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3D model for CNC Circuit Mill - feedback needed
  • Yoonseo Kang wrote:

    I'm developing a CNC Circuit Mill with OSE- would appreciate feedback
    on my simple 3D model for prototype 2.
    Initially took pointers from Snaplock:
    This was prototype 1 completed:
    Now this is what I'm thinking of making, but I might have missed
    critical points:
    Thanks in advance, I appreciate all your help!
  • 3 Comments sorted by
  • What accuracy's/ tolerances do you need to meet for circuitry? I have no experience in electronics but I do in machining and if I knew more about the kind of specifications you need to meet I could offer advice on what kind of parts to use and what level of precision is needed for parts.
  • i dont know for sure but in the past designs were made at around 1/1000 of an inch resolution but usually the gaps between circuit leads is pretty generous so you could probly get by with a little less percision. would that sorta be written +-0.001 ? what would +-0.005 equate to? i dont know muh about it.
  • First to answer your question the tolerance of a 1/1000 of  an inch  would be written as +-0.001 and +-0.005 would a half thousamth of an inch.

    Also it is important to note that generally the term resolution is different from a tolerance a resolution is the decimal point that a dimension(a certain measurement of a part ex. 1.5 in length, 2.125 in diameter, etc) an so the resolution of the lengh in the previous example would be a tenth of an inch and a thousandth of an inch for the diameter also the resolution means something slightly different if its refereing to a measuring tool. When refering to a measuring tool resolution means the most accurate measurement displayed which with a micrometer could be anything from 1/1000 of an inch to half a millionth of an inch.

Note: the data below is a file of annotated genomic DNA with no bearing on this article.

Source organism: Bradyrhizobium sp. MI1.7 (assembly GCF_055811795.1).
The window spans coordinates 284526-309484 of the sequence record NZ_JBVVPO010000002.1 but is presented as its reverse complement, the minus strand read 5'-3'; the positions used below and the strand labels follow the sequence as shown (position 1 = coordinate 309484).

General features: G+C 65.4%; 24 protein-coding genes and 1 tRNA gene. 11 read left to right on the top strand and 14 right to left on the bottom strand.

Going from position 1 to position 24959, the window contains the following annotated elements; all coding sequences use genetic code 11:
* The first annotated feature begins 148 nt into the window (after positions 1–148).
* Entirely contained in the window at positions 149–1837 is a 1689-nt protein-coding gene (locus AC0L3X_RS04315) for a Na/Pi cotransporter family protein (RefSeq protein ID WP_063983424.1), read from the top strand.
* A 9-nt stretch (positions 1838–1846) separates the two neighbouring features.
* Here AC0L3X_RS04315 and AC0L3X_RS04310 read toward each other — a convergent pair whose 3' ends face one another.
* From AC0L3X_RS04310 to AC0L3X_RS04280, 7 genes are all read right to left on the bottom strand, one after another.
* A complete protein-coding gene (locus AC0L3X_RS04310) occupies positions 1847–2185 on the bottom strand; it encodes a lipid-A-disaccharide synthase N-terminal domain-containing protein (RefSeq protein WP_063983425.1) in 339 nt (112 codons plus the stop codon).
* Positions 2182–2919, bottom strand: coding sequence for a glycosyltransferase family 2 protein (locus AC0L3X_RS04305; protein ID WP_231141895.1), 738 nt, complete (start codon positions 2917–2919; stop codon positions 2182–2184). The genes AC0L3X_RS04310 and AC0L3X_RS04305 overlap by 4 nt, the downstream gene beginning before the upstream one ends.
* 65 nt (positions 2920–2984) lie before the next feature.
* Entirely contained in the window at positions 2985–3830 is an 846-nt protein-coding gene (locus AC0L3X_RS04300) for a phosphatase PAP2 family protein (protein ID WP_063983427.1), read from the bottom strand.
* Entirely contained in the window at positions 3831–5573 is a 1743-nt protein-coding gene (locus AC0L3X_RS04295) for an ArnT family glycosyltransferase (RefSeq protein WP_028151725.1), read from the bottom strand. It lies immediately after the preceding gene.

Tolerances for dimensions means how far from the goal dimension the actual dimension of the finished part can be, also this isn't always +- X it could also be +X or -X or +X -Y. Tolerance when refering to a measuring tool is how far off the actual dimension of the part can be from the dimension displayed by the measuring tool when used properly. I highly recomend thouroughly reading a precision measuring instraments and look up tips online or asking someone with experience with such tools. One thing I would highly recommend with tools such as calipers and micrometers is making the measurment with your eyes closed because you are going to have a tendancy to try to get closer to the measurement you want to see.

    As for the tolerances needed for the machine parts

    How precise you need to make the ways would depend of many factors such as:

    1.How big the guideways are. The thicker the are the more rigid and more dampening they'll.

    2.How much vibration is created from cutting(how fast is the motor running and much much material is it cutting)Also you have to take into consideration there is a variety of tolernces that affect accuracy.

    To get an I dea of how accurate you need parts to be I would first figure out how far off the the dimensions of the finished part can be be from the goal. The tolerance should be 3 differnt ones(one in X one in Y one in Z) or distance goal XYZ point to auctaul XYZ point. Then your going to have to do some math and taking in all of your parts into account to figure if the majority or all of dimensions were off how far off in XYZ your cutting tool would be.

    Here are some dimensions to be aware of beyond basics like lengt, diameter, width, height, etc.

    How Congrument or Parallel a dimension or part is in degrees

    How flat a surface is: this is generally written as the acceptable variance in height over a certain area, length, or entire surface of a part.


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